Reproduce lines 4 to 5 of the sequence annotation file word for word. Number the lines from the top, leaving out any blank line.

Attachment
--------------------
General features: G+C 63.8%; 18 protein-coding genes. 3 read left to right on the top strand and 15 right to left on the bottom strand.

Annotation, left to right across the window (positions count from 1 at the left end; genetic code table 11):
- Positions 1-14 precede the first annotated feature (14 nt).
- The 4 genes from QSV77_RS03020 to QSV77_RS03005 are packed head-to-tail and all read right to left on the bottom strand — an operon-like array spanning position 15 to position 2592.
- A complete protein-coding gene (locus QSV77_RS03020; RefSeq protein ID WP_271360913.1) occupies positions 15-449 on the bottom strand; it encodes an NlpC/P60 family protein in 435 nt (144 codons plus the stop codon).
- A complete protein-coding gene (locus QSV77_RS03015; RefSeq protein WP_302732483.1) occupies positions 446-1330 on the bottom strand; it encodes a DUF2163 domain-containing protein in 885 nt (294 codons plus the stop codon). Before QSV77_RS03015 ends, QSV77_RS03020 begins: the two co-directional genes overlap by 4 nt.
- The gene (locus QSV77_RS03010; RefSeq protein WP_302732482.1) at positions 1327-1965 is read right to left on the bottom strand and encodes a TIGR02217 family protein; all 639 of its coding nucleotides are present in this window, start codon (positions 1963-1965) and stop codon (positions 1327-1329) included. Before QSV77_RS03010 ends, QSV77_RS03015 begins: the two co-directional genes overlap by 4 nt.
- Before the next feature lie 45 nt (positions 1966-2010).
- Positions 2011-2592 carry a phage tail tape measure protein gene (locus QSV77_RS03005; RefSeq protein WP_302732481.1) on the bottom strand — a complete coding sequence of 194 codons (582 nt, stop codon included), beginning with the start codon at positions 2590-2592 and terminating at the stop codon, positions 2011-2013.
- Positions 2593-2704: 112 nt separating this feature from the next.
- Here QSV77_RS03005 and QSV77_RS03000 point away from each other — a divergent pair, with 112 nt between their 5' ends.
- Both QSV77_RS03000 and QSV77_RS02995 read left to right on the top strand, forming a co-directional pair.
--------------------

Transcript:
- The 4 genes from QSV77_RS03020 to QSV77_RS03005 are packed head-to-tail and all read right to left on the bottom strand — an operon-like array spanning position 15 to position 2592.
- A complete protein-coding gene (locus QSV77_RS03020; RefSeq protein ID WP_271360913.1) occupies positions 15-449 on the bottom strand; it encodes an NlpC/P60 family protein in 435 nt (144 codons plus the stop codon).